Thanks to the internet we can now all stream and download as much music as we want and listen to it 24 hours a day. It’s our decision if we pay for it or not but there is definitely a flood of music titles out there.

When it comes to choosing the right music for your film or video it gets a bit trickier because you have to license the tracks. If you don’t the chances are high your video or at least the audio track gets deleted.

A few years ago it was really hard to find original and professional music for the use of web videos. Most sites had a limited list of tracks or they just offered industrial music from the 80s. In the last two or three years a lot of sites popped up focusing on different themes and styles.

We bought music for our commercial work and different sites depending on the clients’ budget and the music genre. For our YouTube videos we used royalty free music but mostly tracks licensed under Creative Commons. The problem after a while is that you hear the music all over the web. The most famous composer is probably Kevin MacLeod. He has a variety of music on his site but as I wrote – you hear it in every second YouTube video. Last year the guys from, Mark and Matt, wrote us a mail and asked if we would be interested in using music from their royalty free library. Of course we said yes and are happy to be able to have access to a large library from classical to modern hip hop. It surely makes a difference if you have access to a few thousand songs or just twenty.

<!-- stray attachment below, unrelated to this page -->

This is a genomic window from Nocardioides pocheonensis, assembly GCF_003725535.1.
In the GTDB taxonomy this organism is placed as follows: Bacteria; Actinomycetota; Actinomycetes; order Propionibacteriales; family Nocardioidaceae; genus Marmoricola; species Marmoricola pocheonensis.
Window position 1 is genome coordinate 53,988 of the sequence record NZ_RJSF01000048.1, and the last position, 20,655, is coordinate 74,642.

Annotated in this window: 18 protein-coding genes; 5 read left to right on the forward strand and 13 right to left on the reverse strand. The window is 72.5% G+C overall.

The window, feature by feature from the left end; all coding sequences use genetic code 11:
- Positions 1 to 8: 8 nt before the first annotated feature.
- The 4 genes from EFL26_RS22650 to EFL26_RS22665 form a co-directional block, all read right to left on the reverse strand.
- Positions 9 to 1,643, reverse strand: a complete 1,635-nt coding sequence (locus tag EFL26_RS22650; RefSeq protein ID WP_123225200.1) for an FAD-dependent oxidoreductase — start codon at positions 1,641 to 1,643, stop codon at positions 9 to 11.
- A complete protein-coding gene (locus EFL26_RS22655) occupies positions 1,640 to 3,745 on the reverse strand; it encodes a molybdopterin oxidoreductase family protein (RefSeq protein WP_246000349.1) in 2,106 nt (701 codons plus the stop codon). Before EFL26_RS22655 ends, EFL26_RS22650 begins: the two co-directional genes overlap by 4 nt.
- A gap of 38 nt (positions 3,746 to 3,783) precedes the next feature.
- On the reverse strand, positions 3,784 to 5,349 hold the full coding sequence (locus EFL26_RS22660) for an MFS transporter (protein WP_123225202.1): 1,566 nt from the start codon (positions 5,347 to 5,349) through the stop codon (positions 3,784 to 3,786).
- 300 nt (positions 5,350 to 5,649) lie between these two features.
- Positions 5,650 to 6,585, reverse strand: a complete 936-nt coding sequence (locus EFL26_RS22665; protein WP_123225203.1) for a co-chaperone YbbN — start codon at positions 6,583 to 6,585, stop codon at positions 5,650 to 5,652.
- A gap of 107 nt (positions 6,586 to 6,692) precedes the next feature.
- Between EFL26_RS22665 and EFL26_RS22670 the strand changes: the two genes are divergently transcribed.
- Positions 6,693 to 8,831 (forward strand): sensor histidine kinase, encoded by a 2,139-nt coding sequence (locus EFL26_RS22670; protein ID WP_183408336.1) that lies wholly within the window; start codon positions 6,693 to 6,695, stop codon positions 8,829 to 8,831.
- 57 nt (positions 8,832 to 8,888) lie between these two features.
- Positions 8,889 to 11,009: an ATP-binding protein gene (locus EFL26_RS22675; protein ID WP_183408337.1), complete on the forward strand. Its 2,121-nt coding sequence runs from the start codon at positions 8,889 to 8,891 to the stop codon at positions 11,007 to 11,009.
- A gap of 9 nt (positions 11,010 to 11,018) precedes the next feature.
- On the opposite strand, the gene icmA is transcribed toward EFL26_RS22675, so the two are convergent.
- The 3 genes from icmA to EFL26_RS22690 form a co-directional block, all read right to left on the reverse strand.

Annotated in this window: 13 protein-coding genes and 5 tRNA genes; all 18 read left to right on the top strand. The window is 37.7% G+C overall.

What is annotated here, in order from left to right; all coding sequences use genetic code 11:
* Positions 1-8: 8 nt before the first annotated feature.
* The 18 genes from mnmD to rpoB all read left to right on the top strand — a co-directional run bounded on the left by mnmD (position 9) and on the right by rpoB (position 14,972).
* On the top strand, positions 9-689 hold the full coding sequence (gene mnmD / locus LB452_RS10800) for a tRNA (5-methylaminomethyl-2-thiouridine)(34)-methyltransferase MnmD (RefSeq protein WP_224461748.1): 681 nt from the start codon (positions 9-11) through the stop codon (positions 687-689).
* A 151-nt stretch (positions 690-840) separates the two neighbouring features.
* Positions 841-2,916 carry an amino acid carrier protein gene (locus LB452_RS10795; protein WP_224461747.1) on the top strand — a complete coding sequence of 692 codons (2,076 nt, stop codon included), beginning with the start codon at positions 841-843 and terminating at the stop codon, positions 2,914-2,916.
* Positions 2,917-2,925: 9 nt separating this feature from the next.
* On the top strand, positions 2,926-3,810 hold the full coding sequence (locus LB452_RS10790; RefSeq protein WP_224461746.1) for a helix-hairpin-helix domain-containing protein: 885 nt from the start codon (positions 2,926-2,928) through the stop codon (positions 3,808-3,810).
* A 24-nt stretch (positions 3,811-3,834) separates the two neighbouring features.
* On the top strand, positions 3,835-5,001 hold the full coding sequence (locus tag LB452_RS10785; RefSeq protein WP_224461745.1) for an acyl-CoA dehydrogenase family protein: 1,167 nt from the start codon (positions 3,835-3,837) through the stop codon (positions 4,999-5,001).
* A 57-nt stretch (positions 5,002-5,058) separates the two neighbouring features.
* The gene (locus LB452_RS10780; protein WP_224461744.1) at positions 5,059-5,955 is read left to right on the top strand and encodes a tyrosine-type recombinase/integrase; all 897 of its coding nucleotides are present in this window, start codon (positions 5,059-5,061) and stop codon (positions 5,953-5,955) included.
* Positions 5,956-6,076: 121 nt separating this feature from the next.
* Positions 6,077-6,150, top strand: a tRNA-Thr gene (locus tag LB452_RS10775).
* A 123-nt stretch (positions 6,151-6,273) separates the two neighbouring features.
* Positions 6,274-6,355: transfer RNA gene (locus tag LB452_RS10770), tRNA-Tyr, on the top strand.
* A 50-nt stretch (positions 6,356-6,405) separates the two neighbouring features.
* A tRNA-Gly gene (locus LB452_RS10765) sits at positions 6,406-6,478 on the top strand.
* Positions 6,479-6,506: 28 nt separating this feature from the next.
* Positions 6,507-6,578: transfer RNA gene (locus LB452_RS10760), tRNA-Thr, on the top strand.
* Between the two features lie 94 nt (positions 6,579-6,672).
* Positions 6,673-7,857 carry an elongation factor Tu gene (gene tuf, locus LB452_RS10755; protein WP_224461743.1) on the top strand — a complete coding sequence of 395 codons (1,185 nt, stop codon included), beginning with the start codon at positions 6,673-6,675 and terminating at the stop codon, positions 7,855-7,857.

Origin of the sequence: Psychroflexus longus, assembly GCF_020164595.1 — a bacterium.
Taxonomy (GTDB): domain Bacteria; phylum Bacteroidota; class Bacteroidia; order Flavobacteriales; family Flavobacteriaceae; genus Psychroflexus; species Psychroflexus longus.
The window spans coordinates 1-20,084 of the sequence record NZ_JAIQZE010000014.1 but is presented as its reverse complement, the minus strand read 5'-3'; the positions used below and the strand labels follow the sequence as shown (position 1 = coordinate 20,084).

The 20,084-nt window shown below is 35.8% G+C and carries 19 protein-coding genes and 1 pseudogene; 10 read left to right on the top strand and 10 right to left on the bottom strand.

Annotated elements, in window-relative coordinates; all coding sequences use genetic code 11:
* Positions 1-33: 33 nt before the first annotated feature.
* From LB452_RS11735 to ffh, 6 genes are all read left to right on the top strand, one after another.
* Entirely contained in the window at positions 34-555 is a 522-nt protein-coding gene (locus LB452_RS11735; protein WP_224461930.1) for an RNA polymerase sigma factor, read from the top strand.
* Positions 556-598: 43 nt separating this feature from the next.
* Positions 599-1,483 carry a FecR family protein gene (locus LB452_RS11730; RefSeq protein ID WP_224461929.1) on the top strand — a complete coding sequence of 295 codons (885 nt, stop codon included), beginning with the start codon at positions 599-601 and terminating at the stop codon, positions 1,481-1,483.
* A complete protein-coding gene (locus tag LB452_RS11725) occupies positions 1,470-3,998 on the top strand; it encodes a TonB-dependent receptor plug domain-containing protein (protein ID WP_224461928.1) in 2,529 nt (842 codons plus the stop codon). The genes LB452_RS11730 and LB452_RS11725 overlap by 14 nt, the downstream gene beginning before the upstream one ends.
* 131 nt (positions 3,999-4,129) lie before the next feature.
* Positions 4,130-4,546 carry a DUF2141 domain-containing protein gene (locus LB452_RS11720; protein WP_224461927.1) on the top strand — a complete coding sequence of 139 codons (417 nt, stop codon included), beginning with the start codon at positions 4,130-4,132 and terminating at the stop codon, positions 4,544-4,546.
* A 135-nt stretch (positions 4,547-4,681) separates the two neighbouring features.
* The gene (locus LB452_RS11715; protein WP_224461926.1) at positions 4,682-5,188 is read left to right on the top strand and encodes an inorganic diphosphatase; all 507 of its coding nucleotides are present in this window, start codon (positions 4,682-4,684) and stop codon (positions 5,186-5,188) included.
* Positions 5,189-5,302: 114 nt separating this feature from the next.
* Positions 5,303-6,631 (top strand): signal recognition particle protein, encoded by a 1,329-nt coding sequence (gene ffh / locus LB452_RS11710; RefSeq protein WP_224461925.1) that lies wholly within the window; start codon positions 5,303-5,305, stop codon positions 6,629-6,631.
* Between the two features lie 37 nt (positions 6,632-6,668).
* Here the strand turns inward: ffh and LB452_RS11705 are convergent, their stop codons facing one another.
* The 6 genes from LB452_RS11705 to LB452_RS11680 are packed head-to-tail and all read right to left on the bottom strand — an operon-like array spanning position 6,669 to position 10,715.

Mark Malekpour wrote a really helpful article about what you are allowed to do and things you shouldn’t do when it comes to using music on YouTube and co.. Head over to Beatsuite to read the whole blog post:

You can watch our latest showreel below which features an energetic track called “High Drama” provided by

Written by Moritz Janisch